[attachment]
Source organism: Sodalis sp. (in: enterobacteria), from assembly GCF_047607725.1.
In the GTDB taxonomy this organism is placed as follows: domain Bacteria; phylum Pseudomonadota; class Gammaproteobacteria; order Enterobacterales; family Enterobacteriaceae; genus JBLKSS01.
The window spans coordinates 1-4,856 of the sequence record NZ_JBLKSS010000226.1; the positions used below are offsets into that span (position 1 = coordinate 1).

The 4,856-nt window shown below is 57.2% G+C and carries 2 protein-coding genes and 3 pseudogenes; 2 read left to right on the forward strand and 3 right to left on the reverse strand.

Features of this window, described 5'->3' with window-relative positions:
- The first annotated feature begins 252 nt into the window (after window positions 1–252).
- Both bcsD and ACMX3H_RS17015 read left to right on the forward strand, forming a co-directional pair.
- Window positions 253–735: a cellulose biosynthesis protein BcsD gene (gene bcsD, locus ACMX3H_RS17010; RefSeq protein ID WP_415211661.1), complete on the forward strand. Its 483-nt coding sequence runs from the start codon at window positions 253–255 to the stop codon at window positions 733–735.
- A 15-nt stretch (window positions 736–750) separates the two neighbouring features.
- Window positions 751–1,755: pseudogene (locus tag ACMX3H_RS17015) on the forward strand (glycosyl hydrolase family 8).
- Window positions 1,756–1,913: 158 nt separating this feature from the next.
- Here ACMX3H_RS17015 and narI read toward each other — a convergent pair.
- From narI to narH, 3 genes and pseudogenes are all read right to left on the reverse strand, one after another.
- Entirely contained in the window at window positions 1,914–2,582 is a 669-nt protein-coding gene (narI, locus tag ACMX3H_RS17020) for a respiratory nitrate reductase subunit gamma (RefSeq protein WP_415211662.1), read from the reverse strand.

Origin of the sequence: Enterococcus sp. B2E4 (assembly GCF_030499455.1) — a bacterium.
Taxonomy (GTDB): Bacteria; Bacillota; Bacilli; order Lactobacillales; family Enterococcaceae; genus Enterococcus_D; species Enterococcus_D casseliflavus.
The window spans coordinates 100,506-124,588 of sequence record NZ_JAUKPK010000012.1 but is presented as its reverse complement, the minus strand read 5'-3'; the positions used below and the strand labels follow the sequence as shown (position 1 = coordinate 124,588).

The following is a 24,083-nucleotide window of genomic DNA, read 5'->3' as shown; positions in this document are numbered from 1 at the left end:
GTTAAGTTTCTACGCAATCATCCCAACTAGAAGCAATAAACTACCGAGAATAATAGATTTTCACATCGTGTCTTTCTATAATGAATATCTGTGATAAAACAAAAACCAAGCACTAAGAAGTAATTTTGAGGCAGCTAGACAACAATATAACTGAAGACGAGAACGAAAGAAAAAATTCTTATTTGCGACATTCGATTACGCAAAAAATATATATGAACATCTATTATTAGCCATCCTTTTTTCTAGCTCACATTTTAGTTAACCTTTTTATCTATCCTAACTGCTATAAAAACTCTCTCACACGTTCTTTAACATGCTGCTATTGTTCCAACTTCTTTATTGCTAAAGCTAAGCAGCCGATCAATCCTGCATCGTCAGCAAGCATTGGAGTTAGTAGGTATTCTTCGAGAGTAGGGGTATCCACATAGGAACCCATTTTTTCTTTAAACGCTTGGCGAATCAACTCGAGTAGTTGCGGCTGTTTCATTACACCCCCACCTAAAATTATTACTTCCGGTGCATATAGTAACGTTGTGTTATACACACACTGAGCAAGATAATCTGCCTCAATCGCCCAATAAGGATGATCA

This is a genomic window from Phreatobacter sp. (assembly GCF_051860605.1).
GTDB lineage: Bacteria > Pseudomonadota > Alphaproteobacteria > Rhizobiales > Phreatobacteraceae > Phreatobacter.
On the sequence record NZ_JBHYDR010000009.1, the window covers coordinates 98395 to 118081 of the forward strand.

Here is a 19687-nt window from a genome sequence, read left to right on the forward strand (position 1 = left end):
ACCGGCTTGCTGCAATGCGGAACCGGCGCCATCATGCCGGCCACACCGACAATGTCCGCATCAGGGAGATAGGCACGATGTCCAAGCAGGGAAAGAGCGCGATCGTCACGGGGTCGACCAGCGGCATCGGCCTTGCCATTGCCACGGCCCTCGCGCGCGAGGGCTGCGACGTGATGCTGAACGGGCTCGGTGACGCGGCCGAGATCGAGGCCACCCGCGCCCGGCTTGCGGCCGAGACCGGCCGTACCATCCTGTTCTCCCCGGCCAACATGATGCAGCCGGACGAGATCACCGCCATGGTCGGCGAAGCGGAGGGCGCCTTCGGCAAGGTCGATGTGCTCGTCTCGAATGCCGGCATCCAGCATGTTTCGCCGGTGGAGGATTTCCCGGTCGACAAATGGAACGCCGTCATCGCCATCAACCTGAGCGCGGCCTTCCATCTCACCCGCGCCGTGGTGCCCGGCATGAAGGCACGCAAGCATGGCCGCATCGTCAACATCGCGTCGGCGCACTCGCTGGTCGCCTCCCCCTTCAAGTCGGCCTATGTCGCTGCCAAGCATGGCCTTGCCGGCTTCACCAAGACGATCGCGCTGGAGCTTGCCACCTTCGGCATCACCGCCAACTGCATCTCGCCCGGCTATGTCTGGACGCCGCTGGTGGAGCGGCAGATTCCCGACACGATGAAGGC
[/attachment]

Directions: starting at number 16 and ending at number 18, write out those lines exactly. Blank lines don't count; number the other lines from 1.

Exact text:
Taxonomy (GTDB): Bacteria; Bacillota; Bacilli; order Lactobacillales; family Enterococcaceae; genus Enterococcus_D; species Enterococcus_D casseliflavus.
The window spans coordinates 100,506-124,588 of sequence record NZ_JAUKPK010000012.1 but is presented as its reverse complement, the minus strand read 5'-3'; the positions used below and the strand labels follow the sequence as shown (position 1 = coordinate 124,588).

The following is a 24,083-nucleotide window of genomic DNA, read 5'->3' as shown; positions in this document are numbered from 1 at the left end: